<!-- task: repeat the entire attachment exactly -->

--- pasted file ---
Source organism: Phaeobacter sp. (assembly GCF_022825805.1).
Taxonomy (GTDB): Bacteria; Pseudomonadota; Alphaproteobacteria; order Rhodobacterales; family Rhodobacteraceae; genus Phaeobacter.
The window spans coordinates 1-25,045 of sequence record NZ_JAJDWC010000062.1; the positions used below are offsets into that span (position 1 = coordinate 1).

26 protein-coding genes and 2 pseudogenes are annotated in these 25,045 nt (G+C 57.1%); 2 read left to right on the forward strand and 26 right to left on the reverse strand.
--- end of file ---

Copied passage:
Source organism: Phaeobacter sp. (assembly GCF_022825805.1).
Taxonomy (GTDB): Bacteria; Pseudomonadota; Alphaproteobacteria; order Rhodobacterales; family Rhodobacteraceae; genus Phaeobacter.
The window spans coordinates 1-25,045 of sequence record NZ_JAJDWC010000062.1; the positions used below are offsets into that span (position 1 = coordinate 1).

26 protein-coding genes and 2 pseudogenes are annotated in these 25,045 nt (G+C 57.1%); 2 read left to right on the forward strand and 26 right to left on the reverse strand.